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The arms race of bacteria and science.

In the microscopic arms race against bacterial adversaries, antibiotics are our most powerful weapons. But these anti-infectives can lose their effectiveness due to bacterial evolution - Bacteria develop resistance that renders antibiotics ineffective. In this biological competition, the prudent use of antibiotics is just as important as the discovery of new antibiotics. Errors in prescribing antibiotics, whether through overuse or incorrect selection, promote the development of resistance. Without countermeasures, this will inevitably lead to an era in which minor infections can lead to serious outcomes. The key to success in this battle lies in our ability to decide quickly which antibiotics will be effective. A decision that prevents us from giving bacteria an evolutionary advantage. By ensuring that antibiotics are used precisely and sparingly, we defend their continued importance in our medical armoury. A crucial step in keeping the upper hand on the ever-changing microbial world.

Drug resistant bacteria are gaining the upper hand.

Antimicrobial resistance (AMR) is already a significant global killer, with an estimated 1,270,000 deaths annually. If unchecked, this crisis is projected to escalate dramatically, with AMR poised to become a leading cause of mortality worldwide. The urgent challenge before us is to innovate and implement precise diagnostic methods and effective treatments to outpace the rapid emergence of resistant strains and avert a future public health catastrophe.

Drug resistance is driving global health care costs

AMR not only increases healthcare costs due to longer hospital stays and more expensive, less effective treatments, but it also threatens to cripple economies by reducing the workforce through extended illness and premature mortality. The risk of a widespread superbug event — a pandemic of drug-resistant infections — could lead to a catastrophic financial crisis, dwarfing the costs of individual treatment. The long-term economic forecasts warn of a downturn on a scale of the 2008 financial crisis if AMR continues unabated, pointing to an urgent need for investment in innovative diagnostics and new antimicrobial agents.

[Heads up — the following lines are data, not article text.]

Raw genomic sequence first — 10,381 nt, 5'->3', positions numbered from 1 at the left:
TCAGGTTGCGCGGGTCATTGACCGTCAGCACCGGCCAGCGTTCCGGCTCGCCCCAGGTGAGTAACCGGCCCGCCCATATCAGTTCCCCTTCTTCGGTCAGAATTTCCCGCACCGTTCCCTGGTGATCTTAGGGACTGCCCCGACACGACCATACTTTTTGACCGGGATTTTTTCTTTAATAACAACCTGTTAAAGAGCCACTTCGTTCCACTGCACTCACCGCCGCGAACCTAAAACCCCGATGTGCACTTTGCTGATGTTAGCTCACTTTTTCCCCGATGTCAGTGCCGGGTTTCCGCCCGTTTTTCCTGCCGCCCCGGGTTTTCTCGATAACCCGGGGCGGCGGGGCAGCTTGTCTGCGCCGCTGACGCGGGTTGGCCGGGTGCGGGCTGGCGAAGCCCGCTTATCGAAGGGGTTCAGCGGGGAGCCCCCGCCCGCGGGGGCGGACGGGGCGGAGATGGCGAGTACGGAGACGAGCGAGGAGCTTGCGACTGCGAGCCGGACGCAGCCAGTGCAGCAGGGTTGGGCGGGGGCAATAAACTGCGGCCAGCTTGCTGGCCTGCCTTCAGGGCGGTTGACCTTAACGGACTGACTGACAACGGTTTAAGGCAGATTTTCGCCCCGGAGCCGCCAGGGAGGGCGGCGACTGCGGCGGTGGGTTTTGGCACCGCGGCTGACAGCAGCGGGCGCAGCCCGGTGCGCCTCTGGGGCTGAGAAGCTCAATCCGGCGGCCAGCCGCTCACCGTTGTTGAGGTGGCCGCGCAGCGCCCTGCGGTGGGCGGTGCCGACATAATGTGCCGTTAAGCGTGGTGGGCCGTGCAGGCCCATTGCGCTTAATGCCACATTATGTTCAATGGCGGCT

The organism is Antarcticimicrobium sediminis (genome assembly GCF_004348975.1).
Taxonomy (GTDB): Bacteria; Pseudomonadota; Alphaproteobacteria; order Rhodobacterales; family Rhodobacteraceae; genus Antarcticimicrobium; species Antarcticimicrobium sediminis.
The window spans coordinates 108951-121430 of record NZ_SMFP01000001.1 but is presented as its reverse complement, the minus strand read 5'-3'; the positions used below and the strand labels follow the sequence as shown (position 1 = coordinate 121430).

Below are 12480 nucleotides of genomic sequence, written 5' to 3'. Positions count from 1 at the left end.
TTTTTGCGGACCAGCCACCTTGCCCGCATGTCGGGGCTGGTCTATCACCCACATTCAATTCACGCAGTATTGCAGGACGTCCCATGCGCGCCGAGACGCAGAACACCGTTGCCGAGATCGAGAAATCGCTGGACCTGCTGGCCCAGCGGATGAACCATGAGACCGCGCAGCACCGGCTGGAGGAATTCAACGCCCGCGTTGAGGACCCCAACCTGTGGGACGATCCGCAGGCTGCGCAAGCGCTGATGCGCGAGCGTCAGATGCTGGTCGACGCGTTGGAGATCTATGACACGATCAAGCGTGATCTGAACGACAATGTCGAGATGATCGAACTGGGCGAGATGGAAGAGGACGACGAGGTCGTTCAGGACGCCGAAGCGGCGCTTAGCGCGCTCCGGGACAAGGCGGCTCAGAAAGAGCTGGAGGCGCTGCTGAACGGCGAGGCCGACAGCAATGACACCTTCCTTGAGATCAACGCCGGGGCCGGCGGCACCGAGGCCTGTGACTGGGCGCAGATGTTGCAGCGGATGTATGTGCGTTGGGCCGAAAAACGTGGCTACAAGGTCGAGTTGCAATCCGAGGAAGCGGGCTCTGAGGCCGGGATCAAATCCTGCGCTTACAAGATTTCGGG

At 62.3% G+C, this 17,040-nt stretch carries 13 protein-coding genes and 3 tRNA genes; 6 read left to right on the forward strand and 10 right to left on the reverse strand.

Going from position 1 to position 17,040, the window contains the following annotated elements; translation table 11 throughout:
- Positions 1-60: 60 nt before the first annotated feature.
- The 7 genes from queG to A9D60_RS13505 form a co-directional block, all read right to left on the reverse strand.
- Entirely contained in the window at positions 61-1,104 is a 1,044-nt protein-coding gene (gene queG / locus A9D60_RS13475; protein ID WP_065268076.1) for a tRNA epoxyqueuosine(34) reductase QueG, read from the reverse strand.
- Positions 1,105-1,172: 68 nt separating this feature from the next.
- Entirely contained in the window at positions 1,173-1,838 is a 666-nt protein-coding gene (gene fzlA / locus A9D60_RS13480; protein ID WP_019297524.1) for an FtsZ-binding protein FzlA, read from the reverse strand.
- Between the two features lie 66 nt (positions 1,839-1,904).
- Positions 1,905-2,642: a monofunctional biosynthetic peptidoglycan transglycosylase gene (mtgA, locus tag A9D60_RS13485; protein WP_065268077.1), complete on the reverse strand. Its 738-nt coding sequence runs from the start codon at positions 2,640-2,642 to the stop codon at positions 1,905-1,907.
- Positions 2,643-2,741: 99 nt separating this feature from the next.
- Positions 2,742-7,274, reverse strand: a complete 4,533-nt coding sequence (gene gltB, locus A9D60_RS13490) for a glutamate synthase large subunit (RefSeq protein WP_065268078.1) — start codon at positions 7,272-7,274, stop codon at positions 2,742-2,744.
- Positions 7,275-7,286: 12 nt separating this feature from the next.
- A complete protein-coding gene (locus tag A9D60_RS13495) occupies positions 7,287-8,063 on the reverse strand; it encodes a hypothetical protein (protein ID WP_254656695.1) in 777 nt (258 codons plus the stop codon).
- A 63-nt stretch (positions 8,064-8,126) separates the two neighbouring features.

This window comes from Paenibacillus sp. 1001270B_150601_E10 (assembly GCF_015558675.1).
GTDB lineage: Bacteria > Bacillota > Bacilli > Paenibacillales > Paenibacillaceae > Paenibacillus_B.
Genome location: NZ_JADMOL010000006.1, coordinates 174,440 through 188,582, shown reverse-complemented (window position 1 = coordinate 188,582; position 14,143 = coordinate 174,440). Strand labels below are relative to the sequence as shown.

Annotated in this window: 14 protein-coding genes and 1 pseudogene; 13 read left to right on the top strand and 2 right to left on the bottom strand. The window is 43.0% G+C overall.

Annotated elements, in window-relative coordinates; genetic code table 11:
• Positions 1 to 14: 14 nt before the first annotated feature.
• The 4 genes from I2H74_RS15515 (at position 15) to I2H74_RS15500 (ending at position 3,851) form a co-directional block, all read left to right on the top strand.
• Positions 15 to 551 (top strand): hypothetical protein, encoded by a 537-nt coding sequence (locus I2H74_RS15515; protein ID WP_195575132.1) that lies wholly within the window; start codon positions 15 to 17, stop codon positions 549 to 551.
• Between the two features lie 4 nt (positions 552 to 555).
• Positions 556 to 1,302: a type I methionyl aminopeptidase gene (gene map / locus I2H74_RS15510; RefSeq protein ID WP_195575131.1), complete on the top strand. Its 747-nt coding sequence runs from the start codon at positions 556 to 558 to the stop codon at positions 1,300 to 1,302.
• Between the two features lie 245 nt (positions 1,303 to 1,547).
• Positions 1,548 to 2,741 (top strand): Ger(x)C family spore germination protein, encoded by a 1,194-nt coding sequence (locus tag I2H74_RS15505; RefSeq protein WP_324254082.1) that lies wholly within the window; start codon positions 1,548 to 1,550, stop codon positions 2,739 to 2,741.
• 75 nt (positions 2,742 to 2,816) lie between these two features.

Current diagnostics fail in precision or speed

While molecular assays deliver fast results within 1-2 h they lack predictive strength. They indicate the presence of a panel of resistance genes, but these genes not always confer resistance in an actual bacterial infection. Even more, genetic testing cannot measure susceptibility to antibiotics. Therefore, in diagnostic routine still phenotypic testing is the standard, where the bacteria are cultured in the presence of a panel of antibiotics. 

More rapid phenotypic methods have been developed in the last years of which some already received IVD approval. These technologies measure relatively slow parameter of bacterial growth. As a result, rapid AST tests still need 4-8h. Pre-culturing of the bacteria, need for most of these tests add further time for overnight incubation. 

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